Spencer Fane Partner Glenn Robbins was featured as a guest author in Law360 this past week, offering his insights on the Brulotte rule, which restricts patent holders from receiving license royalties following a patent’s expiration.
In June of this year, the U.S. Supreme Court revisited the rule in Kimble v. Marvel Entertainment LLC and ultimately upheld it despite significant criticism of its economic impact. Based on the outcome of this case, as well as many previous unsuccessful challenges, it is safe to say that the Brulotte rule is not going to change anytime soon, reported Robbins.
However, there are some strategies that patent holders can execute to ensure compensation after the patent’s term is up. In the article, Robbins outlined several of these approaches including the following:
- Base royalty payments on an overall portfolio of patents.
- License the invention together with another asset whose life can exceed the patent, such as an associated trade secret.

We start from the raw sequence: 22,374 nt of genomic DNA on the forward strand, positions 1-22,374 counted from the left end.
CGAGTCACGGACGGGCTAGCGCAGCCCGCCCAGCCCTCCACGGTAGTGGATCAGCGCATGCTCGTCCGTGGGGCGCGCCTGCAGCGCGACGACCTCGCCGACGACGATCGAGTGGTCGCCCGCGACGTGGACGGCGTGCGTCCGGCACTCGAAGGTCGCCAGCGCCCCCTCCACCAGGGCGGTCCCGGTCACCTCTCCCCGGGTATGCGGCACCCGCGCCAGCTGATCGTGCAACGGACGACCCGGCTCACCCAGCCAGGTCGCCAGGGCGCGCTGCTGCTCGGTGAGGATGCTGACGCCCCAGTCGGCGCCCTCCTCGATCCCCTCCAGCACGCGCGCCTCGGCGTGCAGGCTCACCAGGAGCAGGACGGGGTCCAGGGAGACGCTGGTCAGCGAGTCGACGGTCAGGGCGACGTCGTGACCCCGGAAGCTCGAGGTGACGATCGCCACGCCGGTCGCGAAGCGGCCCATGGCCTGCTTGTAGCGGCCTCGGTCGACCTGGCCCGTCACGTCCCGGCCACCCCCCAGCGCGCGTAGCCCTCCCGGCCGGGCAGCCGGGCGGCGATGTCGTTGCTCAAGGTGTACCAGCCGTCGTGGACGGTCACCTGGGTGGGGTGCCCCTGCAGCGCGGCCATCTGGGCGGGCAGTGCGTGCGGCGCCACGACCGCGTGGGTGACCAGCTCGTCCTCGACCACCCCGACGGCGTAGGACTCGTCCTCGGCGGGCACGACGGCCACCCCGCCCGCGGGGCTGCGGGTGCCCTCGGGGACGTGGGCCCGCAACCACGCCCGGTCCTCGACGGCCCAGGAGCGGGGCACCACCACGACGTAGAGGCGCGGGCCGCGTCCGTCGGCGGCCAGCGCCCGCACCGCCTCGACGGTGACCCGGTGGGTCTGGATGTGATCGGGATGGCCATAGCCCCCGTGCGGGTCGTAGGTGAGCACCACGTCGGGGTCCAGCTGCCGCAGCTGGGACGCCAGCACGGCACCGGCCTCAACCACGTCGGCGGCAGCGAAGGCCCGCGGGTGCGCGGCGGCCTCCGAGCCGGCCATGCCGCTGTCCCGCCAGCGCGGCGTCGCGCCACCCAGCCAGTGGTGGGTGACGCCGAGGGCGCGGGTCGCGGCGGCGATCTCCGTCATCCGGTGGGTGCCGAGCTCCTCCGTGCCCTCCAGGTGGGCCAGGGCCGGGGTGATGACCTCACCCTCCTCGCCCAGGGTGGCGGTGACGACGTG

- Create a separate entity for marketing the invention to which the patent could be assigned.
Robbins has been an intellectual property attorney for nearly three decades and has extensive experience in the prosecution of patent and trademark applications as well as handling patent litigation and inter partes actions before the Trademark Trial and Appeal Board. He routinely counsels clients on contracts, licensing and due diligence matters pertaining to trademark rights.
Robbins’ professional achievements have earned him numerous accolades including being named one of The Best Lawyers in America in patent law, trademark law and copyright law. He is also an AV-rated attorney by Martindale-Hubbell, the highest ranking of professional excellence and a distinct honor.
To learn more on Robbins’ strategies for navigating the Brulotte rule, read the full Law360 article here.